Consumer Alert: Scammers use AI to try to fool News10 NBC anchor
Imagine this scenario. You get a call from a family member in serious trouble. The voice on the phone sounds just like them. But it’s not. AI has taken the family emergency scam to a whole new level.
We’ve all heard of the grandparent scam. You get a call from someone who says he’s your grandson. He’s in jail, and he needs money.
But with AI voice cloning, all a scammer needs is a short audio clip of someone’s voice, like a video posted on social media, and voila! It’s your grandson. That’s what happened to News1 NBC morning anchor Lynette Adams. Late one afternoon, she got a call from someone who said he was a police officer.
Lynette: “The person said ‘Ma’am, I have some bad news for you. I hope you’re in a place where you can listen.’ And I said ‘Okay,’ He said, ‘Your daughter’s been in a terrible accident.’ And immediately my heart started beating”
The scammer’s lie was designed to make Lynette panic. His next line was designed to terrify her. The so-called police officer told her this.
Lynette: “‘We want to tell you that she was texting and driving and crashed into a woman who’s expecting a baby, and the woman was injured and is at the hospital. And could lose her baby.’ And he goes on to tell me about the trouble that she’s in. He says right now these are traffic violations. but if the baby dies, the charges will escalate.”
Deanna: And any mother would panic! I know I would.”
Lynette: “I was panicked and worried about my daughter and worried about this woman who may lose her baby.”
Deanna: “So at some point he said, I’m going to put your daughter on the phone.”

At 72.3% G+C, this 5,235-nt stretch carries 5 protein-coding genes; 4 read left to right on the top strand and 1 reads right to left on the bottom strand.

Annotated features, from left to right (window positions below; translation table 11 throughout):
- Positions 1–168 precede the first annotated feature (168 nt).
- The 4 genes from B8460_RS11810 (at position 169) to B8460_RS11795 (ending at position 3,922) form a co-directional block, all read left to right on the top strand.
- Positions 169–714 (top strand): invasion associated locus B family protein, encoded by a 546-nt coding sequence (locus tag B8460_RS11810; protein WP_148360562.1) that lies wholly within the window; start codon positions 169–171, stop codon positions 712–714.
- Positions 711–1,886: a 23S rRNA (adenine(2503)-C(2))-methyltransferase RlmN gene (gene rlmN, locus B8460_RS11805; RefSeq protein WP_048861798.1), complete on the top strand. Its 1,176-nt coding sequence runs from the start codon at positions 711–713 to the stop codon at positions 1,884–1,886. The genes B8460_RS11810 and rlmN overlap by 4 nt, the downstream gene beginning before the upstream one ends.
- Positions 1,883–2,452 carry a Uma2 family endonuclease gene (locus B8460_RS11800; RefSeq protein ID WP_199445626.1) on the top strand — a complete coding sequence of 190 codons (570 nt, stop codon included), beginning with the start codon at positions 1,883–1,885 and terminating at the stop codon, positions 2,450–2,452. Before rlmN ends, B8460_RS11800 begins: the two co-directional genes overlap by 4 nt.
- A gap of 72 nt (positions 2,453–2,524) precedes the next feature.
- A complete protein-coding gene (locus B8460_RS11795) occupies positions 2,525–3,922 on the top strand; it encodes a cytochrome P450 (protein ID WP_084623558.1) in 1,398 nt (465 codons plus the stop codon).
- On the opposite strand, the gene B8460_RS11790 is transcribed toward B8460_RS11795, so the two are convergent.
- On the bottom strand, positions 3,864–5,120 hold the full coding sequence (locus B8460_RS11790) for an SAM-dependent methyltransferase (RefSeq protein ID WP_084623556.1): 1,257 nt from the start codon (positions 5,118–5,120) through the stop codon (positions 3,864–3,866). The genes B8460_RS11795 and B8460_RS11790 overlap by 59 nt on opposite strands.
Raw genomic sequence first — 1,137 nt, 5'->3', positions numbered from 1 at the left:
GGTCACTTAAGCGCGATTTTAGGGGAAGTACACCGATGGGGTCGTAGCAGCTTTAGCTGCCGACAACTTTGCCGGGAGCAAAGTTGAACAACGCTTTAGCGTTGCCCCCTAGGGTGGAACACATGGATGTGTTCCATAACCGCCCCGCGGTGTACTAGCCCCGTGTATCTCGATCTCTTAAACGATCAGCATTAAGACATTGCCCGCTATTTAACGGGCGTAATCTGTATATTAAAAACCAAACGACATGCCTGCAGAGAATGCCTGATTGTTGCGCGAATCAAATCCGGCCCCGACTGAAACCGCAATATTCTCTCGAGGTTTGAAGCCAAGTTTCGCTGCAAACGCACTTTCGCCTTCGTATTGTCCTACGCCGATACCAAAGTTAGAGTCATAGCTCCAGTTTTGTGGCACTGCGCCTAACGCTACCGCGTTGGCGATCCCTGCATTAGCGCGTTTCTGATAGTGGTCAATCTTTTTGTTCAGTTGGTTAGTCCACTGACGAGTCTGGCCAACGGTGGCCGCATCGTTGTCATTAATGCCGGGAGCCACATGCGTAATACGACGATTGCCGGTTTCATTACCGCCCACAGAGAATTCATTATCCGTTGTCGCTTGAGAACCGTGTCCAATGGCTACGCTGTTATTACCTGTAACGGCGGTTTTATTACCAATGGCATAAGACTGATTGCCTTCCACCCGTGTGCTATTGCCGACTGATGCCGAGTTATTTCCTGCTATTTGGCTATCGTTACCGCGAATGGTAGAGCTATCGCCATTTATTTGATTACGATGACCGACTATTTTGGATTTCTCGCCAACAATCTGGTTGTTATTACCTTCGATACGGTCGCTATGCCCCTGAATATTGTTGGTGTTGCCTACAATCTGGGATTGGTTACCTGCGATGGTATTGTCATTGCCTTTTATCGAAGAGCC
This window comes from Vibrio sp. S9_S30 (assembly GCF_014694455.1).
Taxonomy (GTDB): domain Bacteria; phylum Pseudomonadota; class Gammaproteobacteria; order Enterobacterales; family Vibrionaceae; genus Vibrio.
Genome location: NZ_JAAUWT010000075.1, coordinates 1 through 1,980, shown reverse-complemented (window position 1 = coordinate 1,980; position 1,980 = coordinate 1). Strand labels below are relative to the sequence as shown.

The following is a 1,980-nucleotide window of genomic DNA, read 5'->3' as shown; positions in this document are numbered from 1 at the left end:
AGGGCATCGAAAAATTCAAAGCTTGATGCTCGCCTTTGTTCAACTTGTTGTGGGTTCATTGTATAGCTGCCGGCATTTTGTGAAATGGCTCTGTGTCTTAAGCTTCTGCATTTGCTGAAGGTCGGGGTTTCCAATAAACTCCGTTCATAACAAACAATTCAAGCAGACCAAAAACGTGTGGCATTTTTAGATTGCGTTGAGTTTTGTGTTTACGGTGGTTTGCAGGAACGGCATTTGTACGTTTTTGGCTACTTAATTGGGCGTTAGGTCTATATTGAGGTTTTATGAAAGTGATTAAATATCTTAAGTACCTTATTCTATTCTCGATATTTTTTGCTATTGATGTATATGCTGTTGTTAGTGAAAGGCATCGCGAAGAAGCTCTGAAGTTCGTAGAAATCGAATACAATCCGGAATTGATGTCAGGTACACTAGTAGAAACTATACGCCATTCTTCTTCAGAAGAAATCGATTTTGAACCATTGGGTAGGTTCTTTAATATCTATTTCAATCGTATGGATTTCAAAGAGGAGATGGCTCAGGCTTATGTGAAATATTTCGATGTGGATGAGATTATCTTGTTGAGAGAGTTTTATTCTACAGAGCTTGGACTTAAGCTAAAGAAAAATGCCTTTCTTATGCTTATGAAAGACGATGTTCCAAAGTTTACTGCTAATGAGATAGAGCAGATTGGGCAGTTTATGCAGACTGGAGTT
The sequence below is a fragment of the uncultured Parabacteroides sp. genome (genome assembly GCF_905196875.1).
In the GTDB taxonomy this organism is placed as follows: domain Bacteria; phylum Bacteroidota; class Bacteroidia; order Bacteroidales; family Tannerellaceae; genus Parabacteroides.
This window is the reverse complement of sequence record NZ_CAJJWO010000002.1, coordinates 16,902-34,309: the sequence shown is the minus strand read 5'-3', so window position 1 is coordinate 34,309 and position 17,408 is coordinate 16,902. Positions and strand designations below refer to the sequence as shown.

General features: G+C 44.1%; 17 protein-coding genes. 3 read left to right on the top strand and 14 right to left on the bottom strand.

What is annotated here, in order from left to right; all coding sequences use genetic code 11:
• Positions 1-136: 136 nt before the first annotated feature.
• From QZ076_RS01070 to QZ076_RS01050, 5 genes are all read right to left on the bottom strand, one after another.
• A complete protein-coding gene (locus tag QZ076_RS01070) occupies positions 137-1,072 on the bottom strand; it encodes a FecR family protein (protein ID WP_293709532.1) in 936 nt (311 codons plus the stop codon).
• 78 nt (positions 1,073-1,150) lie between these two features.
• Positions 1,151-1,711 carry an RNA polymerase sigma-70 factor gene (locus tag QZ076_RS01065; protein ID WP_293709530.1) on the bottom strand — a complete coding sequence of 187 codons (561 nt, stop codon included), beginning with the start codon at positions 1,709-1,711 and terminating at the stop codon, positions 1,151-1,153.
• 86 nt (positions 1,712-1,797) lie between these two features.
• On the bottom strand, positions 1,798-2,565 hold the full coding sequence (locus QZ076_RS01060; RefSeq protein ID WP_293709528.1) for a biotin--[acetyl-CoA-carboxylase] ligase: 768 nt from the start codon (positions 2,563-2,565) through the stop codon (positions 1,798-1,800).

Lynette: Right. And he said, ‘I’m going to put her on the phone, but I want to let you know that she has been hysterical. She’s been crying, and we’re trying to calm her down and we can’t. So, he puts what is supposed to be my daughter on the phone — sounding like a young woman — and actually sounding just like my daughter!”
Deanna: “And you’re her mother, so of course, you would know her voice.”
Lynette: “Absolutely. It was her voice.”
That’s the danger of AI. The scammer was able to replicate her daughter’s voice so well that he was able to fool even her mother. That so-called police officer then said her daughter’s public defender was going to call. And he did. Now the hook.
Lynette: “He said that he thought he could get my daughter out tonight, that the judge would be lenient to her if we had a significant amount of money for bail.”
Bam. That’s how the scammers planned to steal her money. Lynette didn’t fall for it. Instead, she made a phone call.
Lynette: “I called her dad. and I asked if he’d seen her. He said, ‘Yeah, I just saw her a few minutes ago.’ I said ‘What?’. ‘ So I went on to tell him what just happened, and it was said to me, it’s a scam.”
A week before this scam, someone had called Lynette’s daughter claiming she’d won something. Lynette believes that was the scammer, and during that bogus call they recorded her daughter’s voice. AI has made scams so sophisticated you can’t even trust your own ears. It’s always best to do what Lynette did. Hang up. Then call the person who the caller claimed to be. It’s a new world.
We, as smart consumers, have to stay a step ahead. And that’s your consumer alert.